New information shows that top Internal Revenue Service officials had much earlier knowledge of audits that targeted conservative groups, raising questions about whether they gave Congress accurate answers when pressed by GOP lawmakers last year.
A timeline released late Monday by Utah Sen. Orrin Hatch, the top Republican on the Finance Committee, revealed that then-IRS Commissioner Doug Shulman was briefed about the practice by the agency’s watchdog in May 2012.
Shulman testified before Congress just two months earlier that the IRS wasn’t singling out conservative groups. The IRS said earlier on Monday that Shulman’s successor, Steve Miller, was also informed about the practice in May 2012.
He was the deputy commissioner for services and enforcement at the time. Lawmakers wrote letters to Shulman in June and August 2012 seeking more information about how the agency was reviewing 501(c)(4) groups. Miller responded with a letter in September 2012 that didn’t mention anything about the program that has caused a political firestorm since it came to light on Friday.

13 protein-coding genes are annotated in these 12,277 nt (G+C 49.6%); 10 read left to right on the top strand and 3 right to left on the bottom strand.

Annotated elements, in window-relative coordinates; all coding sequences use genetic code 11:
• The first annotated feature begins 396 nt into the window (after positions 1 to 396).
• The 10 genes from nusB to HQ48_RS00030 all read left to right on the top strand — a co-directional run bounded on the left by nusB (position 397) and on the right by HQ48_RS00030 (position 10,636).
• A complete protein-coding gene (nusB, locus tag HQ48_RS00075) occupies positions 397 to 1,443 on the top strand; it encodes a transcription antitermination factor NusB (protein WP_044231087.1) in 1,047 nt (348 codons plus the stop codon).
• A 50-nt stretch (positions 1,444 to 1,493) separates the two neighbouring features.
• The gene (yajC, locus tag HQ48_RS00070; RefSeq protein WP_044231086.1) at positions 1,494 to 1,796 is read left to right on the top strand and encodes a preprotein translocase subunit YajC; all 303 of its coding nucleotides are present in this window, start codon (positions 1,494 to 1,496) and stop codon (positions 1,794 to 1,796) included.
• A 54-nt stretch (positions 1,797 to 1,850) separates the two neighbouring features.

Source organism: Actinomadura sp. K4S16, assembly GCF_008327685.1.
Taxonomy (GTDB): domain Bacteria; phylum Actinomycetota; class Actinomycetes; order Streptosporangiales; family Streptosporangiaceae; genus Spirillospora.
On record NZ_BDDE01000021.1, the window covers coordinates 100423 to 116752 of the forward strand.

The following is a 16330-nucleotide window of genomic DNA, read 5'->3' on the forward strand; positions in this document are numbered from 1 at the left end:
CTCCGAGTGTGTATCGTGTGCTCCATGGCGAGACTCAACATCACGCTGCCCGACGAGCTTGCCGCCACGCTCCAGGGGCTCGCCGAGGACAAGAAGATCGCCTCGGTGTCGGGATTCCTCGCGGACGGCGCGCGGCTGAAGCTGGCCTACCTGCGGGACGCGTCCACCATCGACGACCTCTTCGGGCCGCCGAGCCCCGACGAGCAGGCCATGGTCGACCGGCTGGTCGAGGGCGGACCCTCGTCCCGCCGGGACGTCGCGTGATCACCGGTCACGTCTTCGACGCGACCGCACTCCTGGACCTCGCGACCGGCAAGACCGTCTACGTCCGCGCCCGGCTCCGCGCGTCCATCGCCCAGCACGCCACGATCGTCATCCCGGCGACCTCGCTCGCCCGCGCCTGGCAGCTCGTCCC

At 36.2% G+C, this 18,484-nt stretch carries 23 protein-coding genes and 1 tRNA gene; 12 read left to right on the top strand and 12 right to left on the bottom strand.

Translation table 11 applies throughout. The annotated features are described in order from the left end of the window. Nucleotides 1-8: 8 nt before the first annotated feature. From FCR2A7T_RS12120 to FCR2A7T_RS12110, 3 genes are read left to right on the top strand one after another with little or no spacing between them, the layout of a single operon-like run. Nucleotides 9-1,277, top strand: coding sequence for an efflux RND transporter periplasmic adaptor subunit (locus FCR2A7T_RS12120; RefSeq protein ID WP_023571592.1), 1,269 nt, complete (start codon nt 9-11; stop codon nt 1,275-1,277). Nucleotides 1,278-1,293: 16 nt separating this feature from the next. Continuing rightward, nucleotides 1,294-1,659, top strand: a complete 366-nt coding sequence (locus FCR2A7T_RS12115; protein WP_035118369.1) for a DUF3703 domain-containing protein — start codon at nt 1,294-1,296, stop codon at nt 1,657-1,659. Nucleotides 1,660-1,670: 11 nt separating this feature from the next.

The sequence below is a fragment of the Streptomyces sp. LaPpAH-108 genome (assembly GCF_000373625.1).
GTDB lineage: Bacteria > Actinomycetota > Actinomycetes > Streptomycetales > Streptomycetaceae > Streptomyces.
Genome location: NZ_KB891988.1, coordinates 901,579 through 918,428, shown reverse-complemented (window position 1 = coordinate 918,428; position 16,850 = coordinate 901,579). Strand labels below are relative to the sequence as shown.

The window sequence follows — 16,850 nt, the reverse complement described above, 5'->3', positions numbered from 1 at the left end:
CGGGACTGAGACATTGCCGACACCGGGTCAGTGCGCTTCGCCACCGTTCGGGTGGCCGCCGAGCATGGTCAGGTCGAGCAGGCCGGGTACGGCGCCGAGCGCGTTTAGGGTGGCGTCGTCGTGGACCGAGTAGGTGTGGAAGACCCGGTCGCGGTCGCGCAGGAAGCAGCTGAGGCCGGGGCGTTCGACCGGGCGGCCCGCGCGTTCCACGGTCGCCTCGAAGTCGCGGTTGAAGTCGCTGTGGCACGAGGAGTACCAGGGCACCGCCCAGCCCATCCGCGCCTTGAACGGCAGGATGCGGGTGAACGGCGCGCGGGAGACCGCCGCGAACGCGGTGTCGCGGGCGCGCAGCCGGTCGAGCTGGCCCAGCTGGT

With Shulman out of office, attention is increasingly focusing on Miller. Some lawmakers, including Sen. Marco Rubio (R-Fla.) called for him to step down on Monday.
“It is almost inconceivable to imagine that top officials at the IRS knew conservative groups were being targeted but chose to willfully mislead the committee’s investigation into this practice,” House Ways and Means Committee Chairman Dave Camp said Monday.
“This revelation goes against the very principles of free speech and liberty upon which this country was founded, and the blatant disregard for which the agency has treated Congress and the American taxpayer raises serious concerns about leadership at the IRS.”
Miller is scheduled to testify before Camp’s panel on Friday.
An IRS spokesperson declined to comment Monday night. Meanwhile, the agency’s initial defense that only low-level employees in Cincinnati were involved with the probing of conservative groups is also beginning to crumple.